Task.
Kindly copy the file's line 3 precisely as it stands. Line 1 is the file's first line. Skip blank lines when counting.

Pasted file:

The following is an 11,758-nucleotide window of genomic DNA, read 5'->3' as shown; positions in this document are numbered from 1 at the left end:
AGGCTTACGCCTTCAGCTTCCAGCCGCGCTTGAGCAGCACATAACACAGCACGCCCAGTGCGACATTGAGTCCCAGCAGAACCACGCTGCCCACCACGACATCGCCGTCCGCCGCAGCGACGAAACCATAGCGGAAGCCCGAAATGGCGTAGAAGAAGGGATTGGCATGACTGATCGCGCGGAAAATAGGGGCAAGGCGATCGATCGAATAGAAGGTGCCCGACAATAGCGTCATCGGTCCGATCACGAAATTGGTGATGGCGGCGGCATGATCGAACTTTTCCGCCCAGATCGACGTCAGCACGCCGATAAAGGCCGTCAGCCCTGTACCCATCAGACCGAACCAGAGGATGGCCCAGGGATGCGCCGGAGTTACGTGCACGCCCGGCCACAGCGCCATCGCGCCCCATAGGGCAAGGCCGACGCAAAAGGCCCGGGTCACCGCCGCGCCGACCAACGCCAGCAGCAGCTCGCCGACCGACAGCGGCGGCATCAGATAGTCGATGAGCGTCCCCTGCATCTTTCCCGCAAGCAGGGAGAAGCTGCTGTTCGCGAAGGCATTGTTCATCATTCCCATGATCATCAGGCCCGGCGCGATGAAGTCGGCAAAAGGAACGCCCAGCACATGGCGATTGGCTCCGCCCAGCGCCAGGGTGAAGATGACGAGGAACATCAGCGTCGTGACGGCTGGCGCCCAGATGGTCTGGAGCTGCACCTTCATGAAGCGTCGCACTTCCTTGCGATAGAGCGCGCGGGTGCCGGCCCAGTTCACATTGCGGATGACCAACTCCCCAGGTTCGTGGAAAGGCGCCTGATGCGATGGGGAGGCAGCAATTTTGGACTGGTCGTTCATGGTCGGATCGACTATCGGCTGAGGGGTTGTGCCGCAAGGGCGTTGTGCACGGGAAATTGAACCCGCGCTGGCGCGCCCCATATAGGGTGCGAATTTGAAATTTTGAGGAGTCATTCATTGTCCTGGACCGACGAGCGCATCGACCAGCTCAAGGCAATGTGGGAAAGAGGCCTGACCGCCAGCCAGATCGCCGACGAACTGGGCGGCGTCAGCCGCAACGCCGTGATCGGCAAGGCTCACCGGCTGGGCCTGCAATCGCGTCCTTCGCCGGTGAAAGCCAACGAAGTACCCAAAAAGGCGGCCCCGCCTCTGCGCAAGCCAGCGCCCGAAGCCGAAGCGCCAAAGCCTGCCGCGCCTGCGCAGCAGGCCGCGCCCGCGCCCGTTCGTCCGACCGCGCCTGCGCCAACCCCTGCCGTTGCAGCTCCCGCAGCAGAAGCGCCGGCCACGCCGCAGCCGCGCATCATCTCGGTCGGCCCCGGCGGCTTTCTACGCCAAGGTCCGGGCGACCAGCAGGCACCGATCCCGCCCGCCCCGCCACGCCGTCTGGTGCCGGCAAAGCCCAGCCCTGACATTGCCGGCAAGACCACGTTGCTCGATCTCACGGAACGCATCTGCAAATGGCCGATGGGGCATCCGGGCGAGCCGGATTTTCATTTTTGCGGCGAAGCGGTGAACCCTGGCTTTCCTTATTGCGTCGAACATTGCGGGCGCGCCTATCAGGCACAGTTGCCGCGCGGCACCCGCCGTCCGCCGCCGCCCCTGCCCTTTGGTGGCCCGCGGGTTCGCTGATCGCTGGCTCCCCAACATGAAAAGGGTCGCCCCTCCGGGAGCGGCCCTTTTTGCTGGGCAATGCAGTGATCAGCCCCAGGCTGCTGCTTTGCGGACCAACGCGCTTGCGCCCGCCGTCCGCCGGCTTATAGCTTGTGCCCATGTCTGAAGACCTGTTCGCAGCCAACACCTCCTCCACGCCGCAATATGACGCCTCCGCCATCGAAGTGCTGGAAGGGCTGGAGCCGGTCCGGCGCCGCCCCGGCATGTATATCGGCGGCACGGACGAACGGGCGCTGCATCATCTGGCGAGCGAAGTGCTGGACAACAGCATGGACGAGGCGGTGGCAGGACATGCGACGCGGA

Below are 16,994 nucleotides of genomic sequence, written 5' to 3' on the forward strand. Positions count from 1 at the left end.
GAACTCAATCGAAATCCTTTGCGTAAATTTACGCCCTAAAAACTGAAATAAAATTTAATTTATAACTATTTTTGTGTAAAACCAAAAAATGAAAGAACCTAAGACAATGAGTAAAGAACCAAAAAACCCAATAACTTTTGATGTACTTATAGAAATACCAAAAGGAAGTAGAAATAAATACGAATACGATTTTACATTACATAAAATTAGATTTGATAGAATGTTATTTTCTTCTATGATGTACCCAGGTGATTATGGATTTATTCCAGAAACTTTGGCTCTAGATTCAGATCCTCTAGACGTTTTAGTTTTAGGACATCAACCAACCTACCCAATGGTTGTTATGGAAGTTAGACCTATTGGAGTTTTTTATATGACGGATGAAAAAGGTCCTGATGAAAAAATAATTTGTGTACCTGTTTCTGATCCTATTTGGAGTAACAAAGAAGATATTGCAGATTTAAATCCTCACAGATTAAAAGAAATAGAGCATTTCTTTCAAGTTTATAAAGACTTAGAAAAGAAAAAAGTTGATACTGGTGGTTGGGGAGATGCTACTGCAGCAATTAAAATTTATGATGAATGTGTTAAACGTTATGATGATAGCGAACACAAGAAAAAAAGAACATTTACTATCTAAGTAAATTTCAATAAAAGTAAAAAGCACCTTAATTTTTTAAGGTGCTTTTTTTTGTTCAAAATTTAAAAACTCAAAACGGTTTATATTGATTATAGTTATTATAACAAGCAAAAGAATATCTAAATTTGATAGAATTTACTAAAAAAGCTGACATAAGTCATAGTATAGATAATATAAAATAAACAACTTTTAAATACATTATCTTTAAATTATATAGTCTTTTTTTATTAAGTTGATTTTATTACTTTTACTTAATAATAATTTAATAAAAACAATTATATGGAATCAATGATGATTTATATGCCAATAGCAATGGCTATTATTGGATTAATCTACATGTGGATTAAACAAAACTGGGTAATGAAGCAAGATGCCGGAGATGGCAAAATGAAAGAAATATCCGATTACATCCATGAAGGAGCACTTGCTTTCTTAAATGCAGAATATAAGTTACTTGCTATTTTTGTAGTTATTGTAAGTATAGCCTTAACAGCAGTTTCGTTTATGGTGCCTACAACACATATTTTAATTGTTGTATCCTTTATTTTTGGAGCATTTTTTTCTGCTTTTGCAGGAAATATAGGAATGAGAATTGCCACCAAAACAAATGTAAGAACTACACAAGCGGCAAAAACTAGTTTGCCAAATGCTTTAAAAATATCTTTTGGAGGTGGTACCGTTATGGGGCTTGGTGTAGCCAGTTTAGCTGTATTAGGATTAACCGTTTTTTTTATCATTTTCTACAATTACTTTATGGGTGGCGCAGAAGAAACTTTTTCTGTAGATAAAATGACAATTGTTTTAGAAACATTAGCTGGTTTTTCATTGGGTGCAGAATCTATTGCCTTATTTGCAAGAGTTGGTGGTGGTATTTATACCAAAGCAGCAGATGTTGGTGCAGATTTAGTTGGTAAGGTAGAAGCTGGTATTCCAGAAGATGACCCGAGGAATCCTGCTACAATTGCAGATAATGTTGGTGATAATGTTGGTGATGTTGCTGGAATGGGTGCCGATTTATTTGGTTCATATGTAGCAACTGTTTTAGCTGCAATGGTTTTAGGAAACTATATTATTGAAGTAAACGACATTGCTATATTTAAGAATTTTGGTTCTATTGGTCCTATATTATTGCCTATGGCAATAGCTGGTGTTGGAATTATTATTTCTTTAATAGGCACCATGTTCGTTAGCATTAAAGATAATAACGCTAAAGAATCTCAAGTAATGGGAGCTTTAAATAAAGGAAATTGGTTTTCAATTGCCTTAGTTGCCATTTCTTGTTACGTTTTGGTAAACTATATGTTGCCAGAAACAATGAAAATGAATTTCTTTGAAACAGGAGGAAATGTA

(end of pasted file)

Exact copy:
Below are 16,994 nucleotides of genomic sequence, written 5' to 3' on the forward strand. Positions count from 1 at the left end.